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Page last updated at 07:24 GMT, Thursday, 16 December 2010
Today:Thursday 16th December

The government is planning to close one in four magistrates and county courts across England and Wales to save at least £80m. The United States government is suing BP and eight other companies for their part in the oil spill in the Gulf of Mexico. And is it fair to compare the acting of Lord Olivier and Dame Judi Dench?

To speed up the loading time for this running order, we have replaced the audio with links. To hear the reports, interviews and discussions, just click on the links.

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Business news with Lesley Curwen: Investment manager James Bevan analyses the consequences of US legal action against BP over the damage caused by the Gulf of Mexico oil spill. Patrick Armstrong from Distinction Asset Management talks about the impact of the eurozone trouble on the EU political structure. And economist Sarah Hewin examines the reasons for Spain's bond auction later today.

The Director of Public Prosecutions Keir Starmer is setting out new guidance for England and Wales where alleged rape victims are accused of perverting the course of justice. He outlines the proposals.

How does the EU organise a safety net for the eurozone? Gavin Hewitt reports from the European leaders meeting in Brussels for a two-day summit to discuss the financial trouble in Europe.

Business news with Lesley Curwen.

The Foreign Office says it is investigating claims that two white British men were killed during a drone attack in Pakistan. Correspondent Aleem Maqbool reports.

Sports news with Garry Richardson.

Bob Ainsworth MP, a former Home Office drugs minister, will call for the decriminalisation of all drugs in a Westminster Hall debate today. He outlines his ideas on the issue. And home editor Mark Easton analyses the political response to this drug strategy.

Paper review.

Piers Morgan is taking over from the veteran broadcaster Larry King on CNN. He describes his plans for the US nightly-interview show.

Thought for the Day with the Reverend Lucy Winkett, Rector of St James Piccadilly.

The government is promising that the detention of children whose families are awaiting deportation will end by next May. Martin Narey of the charity Barnardos analyses the changes in the government's deportation policy.

The government is planning to close one-in-four Magistrates' and County Courts across England and Wales. Mark Hutchings reports from Barry Magistrates Court in Wales, one of the many earmarked for closure. And John Thornhill of the Magistrates' Association examines the possible effect of the closures on local justice.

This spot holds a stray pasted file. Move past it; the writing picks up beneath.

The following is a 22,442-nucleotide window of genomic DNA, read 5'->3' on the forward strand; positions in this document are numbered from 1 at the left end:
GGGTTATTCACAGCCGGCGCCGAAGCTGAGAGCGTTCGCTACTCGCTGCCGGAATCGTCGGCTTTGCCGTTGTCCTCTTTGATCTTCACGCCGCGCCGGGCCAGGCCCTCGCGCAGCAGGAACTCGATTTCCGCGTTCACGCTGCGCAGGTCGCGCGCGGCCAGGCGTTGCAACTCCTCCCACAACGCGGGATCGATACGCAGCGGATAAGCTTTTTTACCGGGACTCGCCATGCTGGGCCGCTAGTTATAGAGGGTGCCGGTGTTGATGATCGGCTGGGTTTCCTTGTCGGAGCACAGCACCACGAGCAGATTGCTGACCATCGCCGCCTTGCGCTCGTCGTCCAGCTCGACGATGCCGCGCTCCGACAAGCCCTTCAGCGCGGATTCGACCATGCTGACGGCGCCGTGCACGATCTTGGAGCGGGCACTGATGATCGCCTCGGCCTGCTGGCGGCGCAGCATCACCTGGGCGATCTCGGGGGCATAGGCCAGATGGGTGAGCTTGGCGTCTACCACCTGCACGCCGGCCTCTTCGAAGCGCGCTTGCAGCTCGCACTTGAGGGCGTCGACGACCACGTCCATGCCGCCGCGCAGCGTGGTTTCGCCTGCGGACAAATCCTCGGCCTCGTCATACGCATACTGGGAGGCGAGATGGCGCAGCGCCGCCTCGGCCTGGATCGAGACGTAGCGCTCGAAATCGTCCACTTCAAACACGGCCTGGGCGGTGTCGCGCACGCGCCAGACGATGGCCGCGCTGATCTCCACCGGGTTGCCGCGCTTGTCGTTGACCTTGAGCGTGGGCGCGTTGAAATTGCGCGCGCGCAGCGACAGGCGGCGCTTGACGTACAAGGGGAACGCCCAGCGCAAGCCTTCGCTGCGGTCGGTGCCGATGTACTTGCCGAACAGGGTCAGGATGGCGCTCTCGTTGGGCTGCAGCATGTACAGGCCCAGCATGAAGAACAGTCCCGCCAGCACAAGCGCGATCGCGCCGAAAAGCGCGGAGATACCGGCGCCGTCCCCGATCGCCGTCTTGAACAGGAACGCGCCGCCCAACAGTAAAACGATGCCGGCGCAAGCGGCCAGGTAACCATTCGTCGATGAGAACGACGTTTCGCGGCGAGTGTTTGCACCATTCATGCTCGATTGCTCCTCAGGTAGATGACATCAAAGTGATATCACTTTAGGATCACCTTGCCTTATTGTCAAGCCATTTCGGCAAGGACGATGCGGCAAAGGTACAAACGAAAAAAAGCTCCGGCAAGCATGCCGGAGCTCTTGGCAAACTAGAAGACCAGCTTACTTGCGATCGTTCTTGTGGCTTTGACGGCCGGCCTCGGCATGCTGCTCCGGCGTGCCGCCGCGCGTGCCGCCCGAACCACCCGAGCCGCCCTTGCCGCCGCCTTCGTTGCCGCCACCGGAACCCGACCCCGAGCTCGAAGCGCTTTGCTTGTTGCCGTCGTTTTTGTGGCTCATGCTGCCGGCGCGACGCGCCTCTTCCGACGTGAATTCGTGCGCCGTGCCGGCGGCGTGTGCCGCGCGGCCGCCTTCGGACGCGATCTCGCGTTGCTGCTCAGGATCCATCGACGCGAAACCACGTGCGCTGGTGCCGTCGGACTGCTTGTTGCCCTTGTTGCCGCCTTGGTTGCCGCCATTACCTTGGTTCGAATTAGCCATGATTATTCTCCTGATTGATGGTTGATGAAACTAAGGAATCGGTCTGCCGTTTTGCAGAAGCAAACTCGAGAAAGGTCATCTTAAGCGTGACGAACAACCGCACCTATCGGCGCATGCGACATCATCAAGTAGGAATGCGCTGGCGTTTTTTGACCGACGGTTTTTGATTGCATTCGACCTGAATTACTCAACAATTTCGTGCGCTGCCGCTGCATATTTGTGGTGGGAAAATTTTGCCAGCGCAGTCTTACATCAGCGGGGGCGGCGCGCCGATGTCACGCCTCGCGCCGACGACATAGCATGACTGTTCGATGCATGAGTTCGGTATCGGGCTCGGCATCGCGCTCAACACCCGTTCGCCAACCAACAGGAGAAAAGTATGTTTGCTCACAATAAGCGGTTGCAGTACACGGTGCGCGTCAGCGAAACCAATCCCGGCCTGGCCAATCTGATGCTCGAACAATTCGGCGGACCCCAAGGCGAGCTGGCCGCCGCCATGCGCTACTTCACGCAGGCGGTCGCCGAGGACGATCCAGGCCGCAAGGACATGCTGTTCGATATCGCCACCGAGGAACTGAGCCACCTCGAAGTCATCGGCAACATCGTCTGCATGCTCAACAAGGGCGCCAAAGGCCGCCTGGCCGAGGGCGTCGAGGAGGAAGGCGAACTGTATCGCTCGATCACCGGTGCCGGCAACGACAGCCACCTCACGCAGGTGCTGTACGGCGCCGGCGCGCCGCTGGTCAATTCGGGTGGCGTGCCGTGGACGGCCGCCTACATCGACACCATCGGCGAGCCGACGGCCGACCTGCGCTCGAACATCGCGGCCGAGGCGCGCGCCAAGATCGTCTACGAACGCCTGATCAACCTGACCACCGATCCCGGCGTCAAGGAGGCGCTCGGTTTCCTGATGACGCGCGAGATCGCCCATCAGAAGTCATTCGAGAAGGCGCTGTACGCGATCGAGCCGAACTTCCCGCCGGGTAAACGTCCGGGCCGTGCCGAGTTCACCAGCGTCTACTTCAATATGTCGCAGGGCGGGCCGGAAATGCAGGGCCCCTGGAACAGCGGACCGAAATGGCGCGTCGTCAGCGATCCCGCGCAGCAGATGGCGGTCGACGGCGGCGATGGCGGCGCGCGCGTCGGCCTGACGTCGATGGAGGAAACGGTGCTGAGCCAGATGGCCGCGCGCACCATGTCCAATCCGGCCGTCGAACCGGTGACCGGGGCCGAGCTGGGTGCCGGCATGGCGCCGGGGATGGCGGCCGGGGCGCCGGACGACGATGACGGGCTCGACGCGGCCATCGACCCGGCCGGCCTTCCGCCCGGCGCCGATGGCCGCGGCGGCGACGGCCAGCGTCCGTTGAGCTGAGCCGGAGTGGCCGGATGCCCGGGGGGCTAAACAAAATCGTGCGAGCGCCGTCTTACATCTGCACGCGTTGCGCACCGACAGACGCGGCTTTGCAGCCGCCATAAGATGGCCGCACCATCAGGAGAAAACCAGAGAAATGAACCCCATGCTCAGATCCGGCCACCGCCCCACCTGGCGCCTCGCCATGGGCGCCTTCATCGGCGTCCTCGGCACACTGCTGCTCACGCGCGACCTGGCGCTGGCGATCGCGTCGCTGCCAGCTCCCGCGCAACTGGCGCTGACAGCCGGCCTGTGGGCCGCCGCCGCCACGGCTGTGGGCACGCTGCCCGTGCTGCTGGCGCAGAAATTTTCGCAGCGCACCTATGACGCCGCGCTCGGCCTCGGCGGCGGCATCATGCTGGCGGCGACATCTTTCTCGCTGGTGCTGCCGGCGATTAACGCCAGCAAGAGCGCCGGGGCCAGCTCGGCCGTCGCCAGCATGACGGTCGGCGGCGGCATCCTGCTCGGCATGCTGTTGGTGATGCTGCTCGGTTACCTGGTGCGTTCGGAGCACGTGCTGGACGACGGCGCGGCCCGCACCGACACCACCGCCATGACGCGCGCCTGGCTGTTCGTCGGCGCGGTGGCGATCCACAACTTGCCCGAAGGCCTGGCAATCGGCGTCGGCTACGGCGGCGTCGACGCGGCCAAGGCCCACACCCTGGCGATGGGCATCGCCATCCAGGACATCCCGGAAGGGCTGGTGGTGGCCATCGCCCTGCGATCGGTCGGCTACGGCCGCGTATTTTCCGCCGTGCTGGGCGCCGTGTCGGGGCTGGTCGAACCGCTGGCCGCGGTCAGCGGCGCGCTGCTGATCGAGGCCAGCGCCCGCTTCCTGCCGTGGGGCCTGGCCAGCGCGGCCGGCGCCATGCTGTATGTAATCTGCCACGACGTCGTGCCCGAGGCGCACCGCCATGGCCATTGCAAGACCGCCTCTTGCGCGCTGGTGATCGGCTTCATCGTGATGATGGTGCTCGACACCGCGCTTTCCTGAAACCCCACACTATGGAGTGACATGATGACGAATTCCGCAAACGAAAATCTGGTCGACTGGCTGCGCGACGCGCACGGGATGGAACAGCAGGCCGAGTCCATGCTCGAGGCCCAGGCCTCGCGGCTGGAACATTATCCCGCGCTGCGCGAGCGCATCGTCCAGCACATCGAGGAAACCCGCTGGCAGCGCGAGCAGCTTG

Peer reviewing is not all serious stuff. Science Correspondent Tom Feilden describes some of the cheerful comments made by scientific papers reviewers. Chief editor of Nature Protocols, Chris Surridge and neuroscience professor Colin Blakemore discuss the witty side of peer reviews.

Sports news with Garry Richardson.

The coalition plans to replace old power stations, decarbonise the electricity sector and invest in green energy, all of which will raise the cost of electricity. The Energy and Climate Change Secretary Chris Huhne outlines the government's plans.

Author Bill Bryson, chairman of the Campaign for the Preservation of Rural England, has warned that Britain's litter problem is getting worse. He explains what the government can do to clean up the UK.

Business news with Lesley Curwen.

Two Britons have been killed in a drone attack in Pakistan, according to unconfirmed reports. Correspondent Gordon Correra describes the increased number of drone attacks in the country.

Dame Judi Dench has beaten Laurence Olivier in a ranking of the greatest stage actors of all time. Actor Toby Jones and theatre director Sir Richard Eyre discuss the acting achievements of British performers.

Should some drugs in the UK be legalised? Former Chief Constable of Cambridgeshire, Tom Lloyd and writer Peter Hitchens discuss Bob Ainsworth's suggestion to decriminalise all drugs and potentially legalise some of them.



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